Project tutorial A simple circuit for measuring electrical current with Arduino.

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## Necessary tools and machines Soldering iron (generic) Wire Stripper & Cutter, 18-10 AWG / 0.75-4mm² Capacity Wires

## Apps and online services

There are several breakout boards available on the market ready to measure the current with Arduino, but for those who love self-construction I suggest to carry out this project. It is a fairly accurate current sensor while using common components.

The most accurate system for current measurement is to use a shunt, i.e. a resistor with very low resistance compared to that of the load and the generator. The voltage drop on this resistor, according to Ohm's law, is proportional to the current that passes through it.

Of course today we also find on the market sensors based on the Hall effect, that are devices that measure the magnetic field generated by the current passing through a wire for the well-known Ampere’s law, but these semiconductor sensors do not have comparable stability and precision.

To measure the voltage drop I used the shunt connected in a low-side way, i.e. towards ground and a differential amplifier.

The operational amplifiers, due to the saturation of the output stage, fail to give a zero at the output in the case of single power supply. I solved this problem by adding a constant Vsh = 100mV which I then delete via software. The output of differential amplifier U1a is:

Vo = (Vi+ - Vi-)×R2/R1+Vsh

The second operational U1b, connected as voltage follower, generates the voltage Vsh by means of a divider on the Arduino Aref.

For correct operation the following relations must be respected: R1=R3 and R2=R4 with very low tolerances. The ADC converter has a full scale of 1100mV and I take 100 out of it to make the zero, so I can have 1000 mV for the measurement, this means that the maximum input voltage must be 1000/20 = 50 mV. To have a sensitivity of 75 mV, suitable for many commercial shunts, it is sufficient to set R1 = R3 = 15kΩ and R2 = R4 = 200kΩ, standard and easily available values.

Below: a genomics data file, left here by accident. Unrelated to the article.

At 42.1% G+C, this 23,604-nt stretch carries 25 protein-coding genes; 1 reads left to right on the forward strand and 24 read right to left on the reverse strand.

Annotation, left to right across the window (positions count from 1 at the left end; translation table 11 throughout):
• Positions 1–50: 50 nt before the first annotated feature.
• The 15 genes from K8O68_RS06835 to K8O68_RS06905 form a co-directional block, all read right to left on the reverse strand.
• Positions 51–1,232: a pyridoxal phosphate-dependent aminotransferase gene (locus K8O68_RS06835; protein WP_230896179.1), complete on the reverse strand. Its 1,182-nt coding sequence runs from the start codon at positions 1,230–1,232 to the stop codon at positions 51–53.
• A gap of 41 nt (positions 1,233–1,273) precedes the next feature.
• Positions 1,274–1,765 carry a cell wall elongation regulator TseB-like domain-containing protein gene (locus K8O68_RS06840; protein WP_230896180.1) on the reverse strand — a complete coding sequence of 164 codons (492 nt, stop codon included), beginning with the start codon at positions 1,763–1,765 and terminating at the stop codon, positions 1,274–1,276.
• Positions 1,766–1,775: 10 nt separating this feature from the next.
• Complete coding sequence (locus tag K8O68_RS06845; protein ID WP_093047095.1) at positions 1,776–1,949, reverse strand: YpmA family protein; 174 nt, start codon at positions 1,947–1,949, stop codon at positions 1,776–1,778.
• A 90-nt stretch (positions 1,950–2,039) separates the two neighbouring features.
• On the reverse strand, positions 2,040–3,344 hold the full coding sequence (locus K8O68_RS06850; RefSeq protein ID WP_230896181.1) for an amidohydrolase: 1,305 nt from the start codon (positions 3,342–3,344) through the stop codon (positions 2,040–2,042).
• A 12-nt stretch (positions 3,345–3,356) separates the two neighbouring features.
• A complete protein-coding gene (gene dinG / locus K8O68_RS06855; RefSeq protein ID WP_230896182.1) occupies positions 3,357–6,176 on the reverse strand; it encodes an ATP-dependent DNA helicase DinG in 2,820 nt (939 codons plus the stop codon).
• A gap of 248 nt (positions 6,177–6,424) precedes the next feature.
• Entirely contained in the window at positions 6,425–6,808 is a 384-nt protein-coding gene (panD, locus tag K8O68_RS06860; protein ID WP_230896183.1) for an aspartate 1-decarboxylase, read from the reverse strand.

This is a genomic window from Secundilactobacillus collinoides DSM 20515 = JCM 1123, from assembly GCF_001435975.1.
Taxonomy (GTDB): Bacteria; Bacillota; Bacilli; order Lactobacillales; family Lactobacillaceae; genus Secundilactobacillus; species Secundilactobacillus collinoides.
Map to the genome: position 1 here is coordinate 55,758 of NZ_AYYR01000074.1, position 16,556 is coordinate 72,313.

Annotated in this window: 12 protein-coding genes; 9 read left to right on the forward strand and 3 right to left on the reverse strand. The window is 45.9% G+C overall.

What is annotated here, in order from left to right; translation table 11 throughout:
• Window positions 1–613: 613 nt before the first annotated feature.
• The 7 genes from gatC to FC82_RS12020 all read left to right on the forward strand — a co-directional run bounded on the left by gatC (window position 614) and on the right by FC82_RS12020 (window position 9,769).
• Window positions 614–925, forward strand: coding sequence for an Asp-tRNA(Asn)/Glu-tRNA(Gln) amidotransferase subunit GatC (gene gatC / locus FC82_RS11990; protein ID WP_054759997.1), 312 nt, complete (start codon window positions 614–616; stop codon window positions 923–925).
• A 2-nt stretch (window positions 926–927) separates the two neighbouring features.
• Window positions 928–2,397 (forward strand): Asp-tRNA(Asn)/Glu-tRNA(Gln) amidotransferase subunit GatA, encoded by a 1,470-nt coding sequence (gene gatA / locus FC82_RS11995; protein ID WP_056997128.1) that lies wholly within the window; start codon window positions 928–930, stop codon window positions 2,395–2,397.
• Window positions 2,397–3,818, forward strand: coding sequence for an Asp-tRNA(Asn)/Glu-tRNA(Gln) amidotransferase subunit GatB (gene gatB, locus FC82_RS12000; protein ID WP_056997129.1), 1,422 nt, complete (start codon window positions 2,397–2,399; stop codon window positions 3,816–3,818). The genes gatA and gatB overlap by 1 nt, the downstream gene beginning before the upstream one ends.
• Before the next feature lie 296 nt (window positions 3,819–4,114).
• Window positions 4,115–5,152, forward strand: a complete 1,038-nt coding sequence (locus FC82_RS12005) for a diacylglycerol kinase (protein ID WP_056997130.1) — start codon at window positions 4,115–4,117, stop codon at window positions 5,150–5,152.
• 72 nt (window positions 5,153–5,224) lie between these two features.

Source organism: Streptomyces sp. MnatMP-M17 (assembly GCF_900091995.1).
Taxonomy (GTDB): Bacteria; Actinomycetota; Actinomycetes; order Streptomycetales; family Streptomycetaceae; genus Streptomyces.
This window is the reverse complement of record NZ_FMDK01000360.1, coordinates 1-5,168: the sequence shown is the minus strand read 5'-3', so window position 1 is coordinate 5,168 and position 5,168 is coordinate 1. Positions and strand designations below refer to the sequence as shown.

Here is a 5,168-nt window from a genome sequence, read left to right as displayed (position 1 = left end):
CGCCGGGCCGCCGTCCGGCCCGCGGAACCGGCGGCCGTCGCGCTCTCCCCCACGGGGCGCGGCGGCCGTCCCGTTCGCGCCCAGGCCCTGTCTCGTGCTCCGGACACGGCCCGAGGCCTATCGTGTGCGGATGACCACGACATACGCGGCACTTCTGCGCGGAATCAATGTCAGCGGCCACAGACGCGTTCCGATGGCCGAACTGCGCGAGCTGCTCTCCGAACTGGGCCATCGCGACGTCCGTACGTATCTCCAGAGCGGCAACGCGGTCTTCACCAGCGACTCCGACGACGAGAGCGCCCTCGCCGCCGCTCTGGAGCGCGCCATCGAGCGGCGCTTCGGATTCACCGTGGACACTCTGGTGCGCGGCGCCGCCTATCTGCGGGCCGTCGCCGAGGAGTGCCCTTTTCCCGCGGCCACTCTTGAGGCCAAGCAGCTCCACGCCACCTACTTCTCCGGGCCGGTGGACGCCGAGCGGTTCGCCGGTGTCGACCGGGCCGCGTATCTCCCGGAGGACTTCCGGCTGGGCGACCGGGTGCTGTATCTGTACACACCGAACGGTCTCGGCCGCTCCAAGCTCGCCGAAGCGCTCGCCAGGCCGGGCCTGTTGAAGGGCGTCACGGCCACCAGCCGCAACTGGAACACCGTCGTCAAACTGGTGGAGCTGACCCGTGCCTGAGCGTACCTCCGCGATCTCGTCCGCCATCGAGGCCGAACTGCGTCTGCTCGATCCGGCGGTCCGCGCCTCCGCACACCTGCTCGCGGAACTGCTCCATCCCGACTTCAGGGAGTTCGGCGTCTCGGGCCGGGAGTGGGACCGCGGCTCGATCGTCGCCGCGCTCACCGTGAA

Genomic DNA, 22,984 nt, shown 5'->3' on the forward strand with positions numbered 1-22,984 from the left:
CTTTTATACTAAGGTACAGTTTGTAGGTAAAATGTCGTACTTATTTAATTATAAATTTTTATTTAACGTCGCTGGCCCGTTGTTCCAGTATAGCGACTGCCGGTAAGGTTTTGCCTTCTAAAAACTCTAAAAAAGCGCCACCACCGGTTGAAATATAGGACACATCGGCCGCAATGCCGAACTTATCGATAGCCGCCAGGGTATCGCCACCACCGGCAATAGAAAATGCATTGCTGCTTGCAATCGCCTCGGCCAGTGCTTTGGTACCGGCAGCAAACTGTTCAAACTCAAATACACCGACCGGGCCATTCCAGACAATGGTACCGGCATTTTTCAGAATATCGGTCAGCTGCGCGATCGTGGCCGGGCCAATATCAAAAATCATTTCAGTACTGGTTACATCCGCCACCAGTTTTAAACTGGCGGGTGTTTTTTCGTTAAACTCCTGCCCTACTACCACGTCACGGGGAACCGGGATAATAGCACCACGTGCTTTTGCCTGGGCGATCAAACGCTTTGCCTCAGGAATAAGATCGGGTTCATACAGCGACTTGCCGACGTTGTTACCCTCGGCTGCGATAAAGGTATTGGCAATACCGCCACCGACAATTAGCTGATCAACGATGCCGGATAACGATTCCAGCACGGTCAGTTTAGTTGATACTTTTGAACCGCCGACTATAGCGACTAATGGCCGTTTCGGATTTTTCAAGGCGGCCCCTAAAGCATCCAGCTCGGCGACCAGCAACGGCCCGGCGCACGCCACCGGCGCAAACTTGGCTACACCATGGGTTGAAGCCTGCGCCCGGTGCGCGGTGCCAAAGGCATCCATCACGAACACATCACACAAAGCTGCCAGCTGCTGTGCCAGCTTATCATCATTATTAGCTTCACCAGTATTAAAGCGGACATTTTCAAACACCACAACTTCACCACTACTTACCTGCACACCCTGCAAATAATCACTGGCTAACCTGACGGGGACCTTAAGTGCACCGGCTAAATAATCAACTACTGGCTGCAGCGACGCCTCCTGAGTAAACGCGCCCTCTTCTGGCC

To test this circuit I used a 0.1 Ω shunt resistor and a 0.1 A current source.

A more detailed description of this project can be found in my blog: http://ardupiclab.blogspot.it/.

The following figure shows the layout and the connections of the components of my prototype, made on a small pre-drilled PCB board.

## Code

##### ArduAmmeter.inoArduino
The example program is very simple, the values used are relative to my system. To calibrate the Rp1 trimmer, just run the program and turn the trimmer to read zero on the serial monitor with zero input current. If it is not possible to zero the trimmer, it is necessary to slightly modify the Nsh constant to be subtracted from the measurement.
The constant mVtomA is derived from experimental measurements using a good precision ammeter, a power supply and some resistive loads such as car bulbs or wire resistors of adequate power.
```/* program ArduAmmeter.ino Arduino current meter
Giovanni Carrera, rev. 11/07/2019 */

float NtomV;
const float VREF = 1095;// in mV, this value can be read on VREF pin
const int Nsh = 98;// shift value corresponding to about 100 mV

void setup() {
Serial.begin(9600);
analogReference(INTERNAL); // internal ADC reference input = 1100 mV
NtomV = VREF/1023;// constant of conversion into millivolts
}

void loop() {
int val = analogRead(A0)-Nsh;// read the current sensor and remove the shift
float mvolt = NtomV*val;// convert to millivolt
float mamp = mvolt/2.17;// convert to milliampere
Serial.print("Vo = ");
Serial.print(mvolt,1);
Serial.print(" mV - Current = ");
Serial.print(mamp,0);
Serial.println(" mA");
delay(1000);
}
```

## Schematics July 16, 2019

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